Home News Crypto.com Shutdown in U.S. Leaves Customers Confused: Here’s What it Means for You

Crypto.com Shutdown in U.S. Leaves Customers Confused: Here’s What it Means for You

Omar Elorfaly
Published June 12, 2023 12:41 PM
Key Takeaways
  • Crypto.com will suspend institutional crypto trading in the US
  • Institutional Crypto Trading Vs Retail Crypto Trading
  • Challenges facing the US crypto market
  • What does this mean for institutional clients/

Crypto.com, a Singapore-based crypto exchange has announced  suspending its institutional-grade trading operations in the US while keeping its name on Los Angeles’ famous sports arena . The crypto exchange announced retail trading operations will continue unaffected. What does that mean for investors?

Institutional Crypto Trading Vs Retail Crypto Trading

Institutional crypto trading refers to the operation of facilitating the trade of cryptocurrencies for investors and large companies. These trades are often made in large sums, influencing the value, availability, and demand of certain crypto tokens. Retail crypto trading is the process of exchanging cryptocurrencies on an individual level. While some retail trades may include large sums of tokens, they do not hold the same weight on the market as ones made on an institutional level.

Why Is Crypto.com Suspending Institutional Trading In The US?

While Crypto.com is still open to relaunching institutional crypto trading in the US, the company cited that the low demand for institutional crypto trading in the American market has led it to take such a decision. Undoubtedly, the demand issue is a result of the legal issues the market has been facing due to a lack of clear regulations from governmental bodies, mainly the SEC, among other factors. Institutional users were given an early notice of the suspension that starts June 21st.

June 2023 has been a tough year for the American crypto market with many experts predicting a Crypto Exodus. One of the main issues the market finds itself facing is the lack of regulation when it comes to trading and registering crypto assets. The main governmental body responsible for this duty is the US Securities and Exchange Commission (SEC). At the time this article was written, the SEC is waging legal battles against the biggest crypto exchanges in the market, including Binance, Coinbase, and Ripple.

The Coinbase and Ripple cases specifically highlight the main issue the SEC is creating when it comes to market regulation. The SEC has filed a complaint against Coinbase, one of the world’s biggest crypto exchanges, for allegedly operating as a trader of registered securities, while the SEC itself had approved Coinbase’s IPO (COIN). Moreover, the government had used Coinbase to exchange Bitcoins it had seized from a prior arrest. Ripple, whose CEO Brad Garlinghouse had coined the term Crypto Exodus is also facing a complaint from the SEC for a similar matter. In Ripple’s case, the SEC claims that the company illegally trades XRP which it sees as a registered security.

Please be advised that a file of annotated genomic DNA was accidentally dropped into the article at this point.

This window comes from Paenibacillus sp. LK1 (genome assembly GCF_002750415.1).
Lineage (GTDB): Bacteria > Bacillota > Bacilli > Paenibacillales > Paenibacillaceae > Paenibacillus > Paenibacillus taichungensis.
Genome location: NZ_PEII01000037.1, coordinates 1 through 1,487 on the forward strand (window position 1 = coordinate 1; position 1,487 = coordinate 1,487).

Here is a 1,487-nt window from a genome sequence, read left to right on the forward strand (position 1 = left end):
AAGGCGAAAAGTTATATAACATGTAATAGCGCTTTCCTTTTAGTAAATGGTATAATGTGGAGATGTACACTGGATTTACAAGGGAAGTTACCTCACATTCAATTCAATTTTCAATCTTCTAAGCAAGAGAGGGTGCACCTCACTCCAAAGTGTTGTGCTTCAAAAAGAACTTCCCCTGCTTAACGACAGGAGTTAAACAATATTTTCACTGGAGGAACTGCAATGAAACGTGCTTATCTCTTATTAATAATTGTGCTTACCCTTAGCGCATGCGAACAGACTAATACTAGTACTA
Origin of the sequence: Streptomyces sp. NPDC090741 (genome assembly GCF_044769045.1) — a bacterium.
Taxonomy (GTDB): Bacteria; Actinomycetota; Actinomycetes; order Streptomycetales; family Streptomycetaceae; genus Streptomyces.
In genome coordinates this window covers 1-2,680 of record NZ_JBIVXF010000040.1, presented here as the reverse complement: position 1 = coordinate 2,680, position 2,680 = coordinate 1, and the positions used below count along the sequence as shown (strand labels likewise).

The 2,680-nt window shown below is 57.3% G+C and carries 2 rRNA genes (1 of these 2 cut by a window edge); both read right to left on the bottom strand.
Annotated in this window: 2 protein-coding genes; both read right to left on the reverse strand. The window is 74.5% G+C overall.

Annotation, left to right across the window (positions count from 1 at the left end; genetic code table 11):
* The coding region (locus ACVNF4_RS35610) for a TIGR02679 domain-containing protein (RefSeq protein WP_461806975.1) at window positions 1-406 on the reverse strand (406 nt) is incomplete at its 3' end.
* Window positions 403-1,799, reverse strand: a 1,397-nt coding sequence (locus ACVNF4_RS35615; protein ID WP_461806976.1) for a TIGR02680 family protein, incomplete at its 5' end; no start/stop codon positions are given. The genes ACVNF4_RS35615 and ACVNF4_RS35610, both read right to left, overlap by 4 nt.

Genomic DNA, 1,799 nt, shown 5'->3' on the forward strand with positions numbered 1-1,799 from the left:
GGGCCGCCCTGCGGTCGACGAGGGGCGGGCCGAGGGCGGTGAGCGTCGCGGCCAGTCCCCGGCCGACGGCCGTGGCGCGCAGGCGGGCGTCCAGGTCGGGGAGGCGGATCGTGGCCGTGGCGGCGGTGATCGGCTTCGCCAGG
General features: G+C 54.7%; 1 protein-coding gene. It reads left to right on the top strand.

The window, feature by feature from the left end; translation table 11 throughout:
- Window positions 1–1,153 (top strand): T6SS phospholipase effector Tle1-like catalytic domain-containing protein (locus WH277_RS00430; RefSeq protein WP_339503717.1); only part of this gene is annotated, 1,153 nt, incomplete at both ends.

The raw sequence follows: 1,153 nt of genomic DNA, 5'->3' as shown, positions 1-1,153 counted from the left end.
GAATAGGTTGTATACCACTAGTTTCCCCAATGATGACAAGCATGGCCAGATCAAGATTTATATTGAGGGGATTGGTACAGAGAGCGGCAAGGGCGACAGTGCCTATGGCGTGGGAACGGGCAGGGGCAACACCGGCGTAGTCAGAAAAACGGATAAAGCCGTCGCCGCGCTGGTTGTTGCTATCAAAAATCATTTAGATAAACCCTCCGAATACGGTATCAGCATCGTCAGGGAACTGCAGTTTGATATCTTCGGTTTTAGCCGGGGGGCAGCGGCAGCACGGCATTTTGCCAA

To summarize, the SEC struggles to define the legal basis of crypto assets, not being able to decide whether they hold legal entities of securities or commodities. Also, the SEC struggles to create a clear set of regulations upon which crypto exchanges may operate. 

On the retail side, the company announced that operations will continue as normal. Moreover, the crypto exchange has signed a deal to integrate itself with CoinRoutes . David Weisberger, the chief executive officer of CoinRoutes reported that “CoinRoutes’ aim is to help its clients execute trades at the best possible price, and in order to do this, the company needs an accurate picture of all the liquidity in the market to achieve this.”

What Does This Mean For Investors/Institutional Clients?

That truly depends on the perspective. On one hand, some investors/institutional clients may see the exit of other investors and exchanges from the US market as a potential market gap they benefit from in the longer run. With Binance, Coinbase, Ripple, and crypto-related capital fund firms such as Andreessen Horowitz potentially leaving the market, competition for new market leaders might open up.

On the other hand, some might argue that US regulations being so far behind, compared to other markets, such as Europe, Hong Kong, or Singapore is an ominous sign of the US falling behind in the crypto race, providing less lucrative opportunities compared to its counterparts.